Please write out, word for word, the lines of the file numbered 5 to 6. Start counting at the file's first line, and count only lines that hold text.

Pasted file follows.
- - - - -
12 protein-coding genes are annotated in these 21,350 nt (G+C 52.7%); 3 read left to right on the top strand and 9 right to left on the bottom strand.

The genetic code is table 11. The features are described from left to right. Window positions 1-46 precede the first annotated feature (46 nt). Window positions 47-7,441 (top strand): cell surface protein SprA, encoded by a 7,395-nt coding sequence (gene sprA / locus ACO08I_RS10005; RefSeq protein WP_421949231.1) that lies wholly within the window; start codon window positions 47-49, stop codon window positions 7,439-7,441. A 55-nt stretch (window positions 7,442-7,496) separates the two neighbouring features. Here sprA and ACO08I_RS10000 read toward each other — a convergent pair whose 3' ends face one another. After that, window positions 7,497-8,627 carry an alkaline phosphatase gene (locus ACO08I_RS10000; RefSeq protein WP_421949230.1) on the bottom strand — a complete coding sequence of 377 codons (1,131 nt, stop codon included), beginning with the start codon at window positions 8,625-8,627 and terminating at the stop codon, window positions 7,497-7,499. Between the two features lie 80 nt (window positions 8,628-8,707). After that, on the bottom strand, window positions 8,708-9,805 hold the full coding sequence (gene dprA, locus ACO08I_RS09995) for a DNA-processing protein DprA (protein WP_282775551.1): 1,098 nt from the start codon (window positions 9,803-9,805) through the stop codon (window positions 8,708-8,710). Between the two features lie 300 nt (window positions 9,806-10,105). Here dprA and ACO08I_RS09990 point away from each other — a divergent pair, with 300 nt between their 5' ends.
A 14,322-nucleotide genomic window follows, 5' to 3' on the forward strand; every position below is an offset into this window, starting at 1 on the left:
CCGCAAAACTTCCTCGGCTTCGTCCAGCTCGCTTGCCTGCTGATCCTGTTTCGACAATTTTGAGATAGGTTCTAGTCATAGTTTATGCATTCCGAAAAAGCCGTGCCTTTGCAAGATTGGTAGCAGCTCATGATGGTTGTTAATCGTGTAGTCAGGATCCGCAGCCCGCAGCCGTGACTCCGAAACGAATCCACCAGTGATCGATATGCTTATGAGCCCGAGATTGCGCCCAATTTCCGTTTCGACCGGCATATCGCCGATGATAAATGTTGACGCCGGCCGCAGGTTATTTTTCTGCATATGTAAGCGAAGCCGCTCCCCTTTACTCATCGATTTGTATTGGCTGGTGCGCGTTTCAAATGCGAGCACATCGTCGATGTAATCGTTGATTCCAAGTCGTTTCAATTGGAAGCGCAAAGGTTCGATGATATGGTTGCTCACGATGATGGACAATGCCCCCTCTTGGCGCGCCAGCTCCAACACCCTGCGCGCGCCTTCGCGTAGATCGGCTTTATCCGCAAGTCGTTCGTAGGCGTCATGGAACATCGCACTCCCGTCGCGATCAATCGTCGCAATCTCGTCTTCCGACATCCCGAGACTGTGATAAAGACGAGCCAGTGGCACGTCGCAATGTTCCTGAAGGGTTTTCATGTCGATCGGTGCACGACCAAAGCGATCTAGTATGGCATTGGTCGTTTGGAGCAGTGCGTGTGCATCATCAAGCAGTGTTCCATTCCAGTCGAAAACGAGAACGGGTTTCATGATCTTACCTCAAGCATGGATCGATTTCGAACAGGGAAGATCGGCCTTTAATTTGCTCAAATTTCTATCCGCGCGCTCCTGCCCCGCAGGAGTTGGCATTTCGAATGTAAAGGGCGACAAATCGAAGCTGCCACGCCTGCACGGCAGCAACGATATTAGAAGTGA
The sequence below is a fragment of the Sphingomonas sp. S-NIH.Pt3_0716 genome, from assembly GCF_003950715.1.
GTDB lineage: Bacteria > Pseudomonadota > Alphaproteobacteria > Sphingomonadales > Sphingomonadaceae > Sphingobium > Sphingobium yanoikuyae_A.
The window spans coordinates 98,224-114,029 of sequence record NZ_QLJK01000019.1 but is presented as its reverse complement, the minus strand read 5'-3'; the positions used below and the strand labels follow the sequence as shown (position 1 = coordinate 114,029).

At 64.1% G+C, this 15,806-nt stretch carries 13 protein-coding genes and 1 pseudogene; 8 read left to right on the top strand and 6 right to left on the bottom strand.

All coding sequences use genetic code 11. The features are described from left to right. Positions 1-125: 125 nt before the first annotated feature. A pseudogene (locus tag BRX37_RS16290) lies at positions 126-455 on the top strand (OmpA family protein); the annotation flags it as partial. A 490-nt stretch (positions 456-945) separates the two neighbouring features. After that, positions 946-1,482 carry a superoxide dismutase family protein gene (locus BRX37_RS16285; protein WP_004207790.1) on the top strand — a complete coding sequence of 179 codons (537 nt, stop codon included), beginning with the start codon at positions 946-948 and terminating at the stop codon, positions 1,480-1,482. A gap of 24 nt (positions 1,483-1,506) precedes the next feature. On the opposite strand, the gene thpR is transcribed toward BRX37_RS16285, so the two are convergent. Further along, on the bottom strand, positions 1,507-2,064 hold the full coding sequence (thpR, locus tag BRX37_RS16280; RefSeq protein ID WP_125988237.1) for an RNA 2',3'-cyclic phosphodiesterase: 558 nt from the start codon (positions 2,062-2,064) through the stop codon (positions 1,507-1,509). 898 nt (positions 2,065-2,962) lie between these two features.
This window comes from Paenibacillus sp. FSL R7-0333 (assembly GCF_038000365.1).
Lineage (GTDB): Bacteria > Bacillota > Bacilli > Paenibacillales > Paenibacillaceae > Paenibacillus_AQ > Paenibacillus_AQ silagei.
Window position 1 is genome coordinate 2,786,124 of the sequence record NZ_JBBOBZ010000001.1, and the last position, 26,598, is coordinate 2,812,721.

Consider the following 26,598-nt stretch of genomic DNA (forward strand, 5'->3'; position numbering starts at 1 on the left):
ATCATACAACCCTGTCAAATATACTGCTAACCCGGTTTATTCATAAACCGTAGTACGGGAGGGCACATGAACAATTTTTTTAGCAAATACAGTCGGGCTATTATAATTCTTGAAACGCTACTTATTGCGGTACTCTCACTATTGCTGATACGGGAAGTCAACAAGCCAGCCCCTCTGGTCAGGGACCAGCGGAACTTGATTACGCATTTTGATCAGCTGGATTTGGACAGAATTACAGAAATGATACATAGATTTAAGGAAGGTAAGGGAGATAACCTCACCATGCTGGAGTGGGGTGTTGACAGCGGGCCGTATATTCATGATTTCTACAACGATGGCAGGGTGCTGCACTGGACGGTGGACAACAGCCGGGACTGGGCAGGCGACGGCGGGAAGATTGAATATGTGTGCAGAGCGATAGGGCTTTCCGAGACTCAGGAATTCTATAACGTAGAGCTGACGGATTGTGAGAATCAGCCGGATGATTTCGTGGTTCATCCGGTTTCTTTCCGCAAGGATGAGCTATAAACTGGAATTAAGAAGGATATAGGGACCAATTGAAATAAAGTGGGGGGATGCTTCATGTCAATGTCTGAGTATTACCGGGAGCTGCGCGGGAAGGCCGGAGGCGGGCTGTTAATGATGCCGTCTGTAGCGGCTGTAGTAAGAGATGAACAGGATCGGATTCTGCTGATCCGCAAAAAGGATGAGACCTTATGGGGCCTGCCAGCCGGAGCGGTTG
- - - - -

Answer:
The sequence below is a fragment of the Sphingomonas sp. S-NIH.Pt3_0716 genome, from assembly GCF_003950715.1.
GTDB lineage: Bacteria > Pseudomonadota > Alphaproteobacteria > Sphingomonadales > Sphingomonadaceae > Sphingobium > Sphingobium yanoikuyae_A.